NOAA's most recent assessment of the industry found "saltwater recreational fishermen spent more than $31 billion on gross expenditures in 2006 and contributed to more than $82 billion in total sales," Winter writes. While fishers say the administration has undervalued their economic contribution, some scientists claim  that NOAA "underestimates the sportfishing community's impact on fish stocks," Winter writes. Fishers estimate they account for three or four percent of the overall catch, but a 2004 study placed that number closer to 10 percent and at almost 25 percent of the catch of overfished populations. (Read more)

Forum to focus on new options for inmate count

Anyone interested in how the Census Bureau is counting prison populations according to state directives will have a chance to learn more at a Washington, D.C., forum next week. The April 27 event, "Prisons, Redistricting, and the Census: New Options for States and Localities," will be hosted by public-policy research and advocacy organization Demos, the Prison Policy Initiative and the Brennan Center for Justice. "Members of Congress, Census Bureau representatives, and state and local officials will discuss how prison counts affect fair representation, and how state and local governments can address these problems in the 2010 round of redistricting," says a news release. For the first time, states can decide whether prison inmates will be counted as residents of the locality with the prison or as residents of the last place they resided. (Read more)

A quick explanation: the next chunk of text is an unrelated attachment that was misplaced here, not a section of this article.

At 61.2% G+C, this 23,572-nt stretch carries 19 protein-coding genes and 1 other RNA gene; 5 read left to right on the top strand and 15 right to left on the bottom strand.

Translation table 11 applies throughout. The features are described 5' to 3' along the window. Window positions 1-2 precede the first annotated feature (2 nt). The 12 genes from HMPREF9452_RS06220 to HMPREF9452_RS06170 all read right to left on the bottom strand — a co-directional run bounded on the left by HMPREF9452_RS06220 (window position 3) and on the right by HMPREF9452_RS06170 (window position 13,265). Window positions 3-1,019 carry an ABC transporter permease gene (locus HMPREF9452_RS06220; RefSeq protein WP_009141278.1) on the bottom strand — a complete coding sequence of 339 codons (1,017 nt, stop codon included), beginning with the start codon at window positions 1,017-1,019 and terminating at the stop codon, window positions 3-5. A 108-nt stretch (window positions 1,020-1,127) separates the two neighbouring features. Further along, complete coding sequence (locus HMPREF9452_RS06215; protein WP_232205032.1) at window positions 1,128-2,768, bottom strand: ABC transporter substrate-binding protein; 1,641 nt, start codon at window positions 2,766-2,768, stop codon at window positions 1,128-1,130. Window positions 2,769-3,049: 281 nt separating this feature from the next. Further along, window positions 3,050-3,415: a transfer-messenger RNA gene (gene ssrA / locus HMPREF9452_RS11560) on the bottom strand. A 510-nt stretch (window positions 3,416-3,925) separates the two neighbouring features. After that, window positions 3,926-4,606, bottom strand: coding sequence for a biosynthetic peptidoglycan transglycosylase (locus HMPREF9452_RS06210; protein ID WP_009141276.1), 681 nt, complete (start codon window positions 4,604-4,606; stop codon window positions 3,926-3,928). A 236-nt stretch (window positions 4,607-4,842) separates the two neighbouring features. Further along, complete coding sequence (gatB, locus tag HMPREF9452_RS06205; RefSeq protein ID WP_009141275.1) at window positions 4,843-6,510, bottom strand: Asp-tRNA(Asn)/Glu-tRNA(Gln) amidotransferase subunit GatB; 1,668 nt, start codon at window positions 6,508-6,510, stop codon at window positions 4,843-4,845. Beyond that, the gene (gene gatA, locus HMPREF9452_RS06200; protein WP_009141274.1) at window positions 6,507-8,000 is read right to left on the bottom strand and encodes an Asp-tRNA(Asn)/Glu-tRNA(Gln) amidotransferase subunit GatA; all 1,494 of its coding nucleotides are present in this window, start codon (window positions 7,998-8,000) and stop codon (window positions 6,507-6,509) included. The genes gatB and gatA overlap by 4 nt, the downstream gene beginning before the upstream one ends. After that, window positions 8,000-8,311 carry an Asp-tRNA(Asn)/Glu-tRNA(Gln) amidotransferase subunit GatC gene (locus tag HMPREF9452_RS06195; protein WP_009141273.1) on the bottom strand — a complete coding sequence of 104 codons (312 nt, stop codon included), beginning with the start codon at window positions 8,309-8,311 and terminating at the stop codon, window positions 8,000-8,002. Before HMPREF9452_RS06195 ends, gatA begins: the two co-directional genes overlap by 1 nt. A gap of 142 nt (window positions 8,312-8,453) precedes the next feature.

Peter Wagner, the executive director of the Prison Policy Initiative and a participant in the forum, explained the need for more information about the issue in a comment on our most recent item about the debate: "The real victims of prison-based gerrymandering are everyone who doesn't have a massive prison in their district," he wrote. "Rural residents who don't live near prisons lose about as much from prison-based gerrymandering as urban residents in communities with high rates of incarceration."

Ohio middle class overwhelmingly gets most rebates for energy-efficient appliances

In Ohio, federal rebates to consumers purchasing energy efficient appliances have been most successful in middle class neighborhoods. "More than half of the rebates went to households in areas across the state where the annual median incomes are in the $40,000 to $60,000 range," Spencer Hunt of The Columbus Dispatch reports. In Central Ohio, almost half the rebates went to households in areas with median incomes between $50,000 to $70,000. As of April 5, more than 53,400 rebates had been redeemed statewide.

The Dispatch analysis "linked a database of people who redeemed their rebates to a separate database that uses U.S. Census Bureau numbers to estimate median household incomes within Ohio ZIP codes," Hunt writes. The poorest areas of the state, where median income was $30,000 or below, redeemed just 2 percent of the rebates. The richest areas, where median income was $90,000 or above, accounted for just 3 percent.